‘Wassup?’​ Lessons in brand storytelling

Gayle Kennedy 28th July 2020 B2B Branding, B2B Content Marketing, B2B Storytelling, Creative Covenant, Technology

TBT to 1999 and a group of friends ‘watching the game, having a Bud.’ Gayle Kennedy, our Director of Storytelling, explains what brand storytelling lessons we can glean from this iconic advertising series.

 

Our #tbt this week goes back to 1999, in which one question was asked:

‘Wassup?’

On the face of it, this iconic ad did little more than present a group of friends gathering to watch a football game and drink a Bud. But the way in which the friends greeted each other – the now-iconic ‘Wassup’ – created that most precious of brand commodities:

An inside joke for the masses.

What does this teach us about the how, what, and how of brand storytelling?

Your product is not the protagonist

Beer companies have long practiced the art of the product being an accessory to a lifestyle, not the front-and-centre focus. Both B2B and B2C brands can apply this to their own brand storytelling by showing what their products can enable, rather than what they do.

Make it memorable

One word (and not even a real one word) can go a long way, especially when repeated throughout an ad. The simplicity and repetition makes it instantly memorable. If you had to hone your brand down to just one word, what would it be?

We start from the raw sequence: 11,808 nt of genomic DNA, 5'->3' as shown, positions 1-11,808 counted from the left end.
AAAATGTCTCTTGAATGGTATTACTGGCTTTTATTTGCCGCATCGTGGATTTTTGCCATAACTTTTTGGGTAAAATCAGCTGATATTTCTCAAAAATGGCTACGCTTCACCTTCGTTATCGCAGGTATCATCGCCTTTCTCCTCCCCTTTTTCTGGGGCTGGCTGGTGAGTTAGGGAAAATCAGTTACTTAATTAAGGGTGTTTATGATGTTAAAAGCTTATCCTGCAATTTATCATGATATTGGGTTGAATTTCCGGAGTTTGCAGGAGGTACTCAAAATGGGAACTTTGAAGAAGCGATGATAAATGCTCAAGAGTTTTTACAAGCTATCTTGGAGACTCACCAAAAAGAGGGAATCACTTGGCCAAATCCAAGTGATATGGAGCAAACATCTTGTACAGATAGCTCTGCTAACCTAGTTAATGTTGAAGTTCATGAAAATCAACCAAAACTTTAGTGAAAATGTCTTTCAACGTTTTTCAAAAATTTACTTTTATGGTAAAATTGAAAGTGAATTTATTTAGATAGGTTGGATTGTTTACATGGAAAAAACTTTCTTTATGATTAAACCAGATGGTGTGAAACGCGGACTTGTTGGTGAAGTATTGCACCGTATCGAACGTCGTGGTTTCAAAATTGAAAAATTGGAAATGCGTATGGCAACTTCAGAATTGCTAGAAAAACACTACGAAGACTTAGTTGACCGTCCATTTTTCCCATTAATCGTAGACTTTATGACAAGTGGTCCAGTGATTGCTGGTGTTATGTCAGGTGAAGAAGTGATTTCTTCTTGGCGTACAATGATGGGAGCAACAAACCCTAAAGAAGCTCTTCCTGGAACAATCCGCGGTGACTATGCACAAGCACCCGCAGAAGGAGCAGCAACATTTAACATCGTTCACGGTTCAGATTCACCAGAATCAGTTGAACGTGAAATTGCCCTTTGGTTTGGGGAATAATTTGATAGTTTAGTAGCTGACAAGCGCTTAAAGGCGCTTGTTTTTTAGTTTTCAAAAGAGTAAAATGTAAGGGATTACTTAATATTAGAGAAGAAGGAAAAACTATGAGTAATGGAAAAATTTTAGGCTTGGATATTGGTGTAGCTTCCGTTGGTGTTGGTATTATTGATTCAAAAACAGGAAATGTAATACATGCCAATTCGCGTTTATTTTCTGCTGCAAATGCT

A solid cultural association is gold

How do you know if a friend has seen the ad? You simply ask ‘wassup?’ It has since sparked multiple culture reincarnations – from a scene in Scary Movie to an episode of friends, from a political endorsement for Barack Obama in 2008 to its more recent outing on the Late Late Show with James Corden. ‘Wassup?’ lives on, 21 years after its reveal.

Be open to ideas from a range of sources

Did you know this ad was inspired by a short film? True, written and directed by Charles Stone III, featured Stone and several of his childhood friends doing exactly what happens on the ad – minus the Bud. Ad-agency DDB saw it at a film festival and took the idea to Anheuser-Busch. This is a stunning example of the benefits of looking for inspiration beyond the expected sphere. Films, novels, poetry, songs, art, Instagram stories – all of these can serve as inspiration.

Gayle Kennedy

Gayle Kennedy

Head of Storytelling